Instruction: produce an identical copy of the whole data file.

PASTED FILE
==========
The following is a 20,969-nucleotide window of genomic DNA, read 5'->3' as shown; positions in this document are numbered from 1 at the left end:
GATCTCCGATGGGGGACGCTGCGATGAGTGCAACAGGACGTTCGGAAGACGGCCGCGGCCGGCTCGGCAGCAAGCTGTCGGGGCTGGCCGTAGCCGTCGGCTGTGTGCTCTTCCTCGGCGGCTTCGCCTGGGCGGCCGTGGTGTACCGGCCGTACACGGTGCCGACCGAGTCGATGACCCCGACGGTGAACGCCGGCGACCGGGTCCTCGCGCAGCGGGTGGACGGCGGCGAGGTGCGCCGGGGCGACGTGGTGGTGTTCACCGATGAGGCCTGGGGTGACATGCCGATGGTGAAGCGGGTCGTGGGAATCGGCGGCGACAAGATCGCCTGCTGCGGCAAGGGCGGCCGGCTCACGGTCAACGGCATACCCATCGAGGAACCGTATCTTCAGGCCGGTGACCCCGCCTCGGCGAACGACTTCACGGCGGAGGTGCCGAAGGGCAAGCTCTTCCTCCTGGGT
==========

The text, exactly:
The following is a 20,969-nucleotide window of genomic DNA, read 5'->3' as shown; positions in this document are numbered from 1 at the left end:
GATCTCCGATGGGGGACGCTGCGATGAGTGCAACAGGACGTTCGGAAGACGGCCGCGGCCGGCTCGGCAGCAAGCTGTCGGGGCTGGCCGTAGCCGTCGGCTGTGTGCTCTTCCTCGGCGGCTTCGCCTGGGCGGCCGTGGTGTACCGGCCGTACACGGTGCCGACCGAGTCGATGACCCCGACGGTGAACGCCGGCGACCGGGTCCTCGCGCAGCGGGTGGACGGCGGCGAGGTGCGCCGGGGCGACGTGGTGGTGTTCACCGATGAGGCCTGGGGTGACATGCCGATGGTGAAGCGGGTCGTGGGAATCGGCGGCGACAAGATCGCCTGCTGCGGCAAGGGCGGCCGGCTCACGGTCAACGGCATACCCATCGAGGAACCGTATCTTCAGGCCGGTGACCCCGCCTCGGCGAACGACTTCACGGCGGAGGTGCCGAAGGGCAAGCTCTTCCTCCTGGGT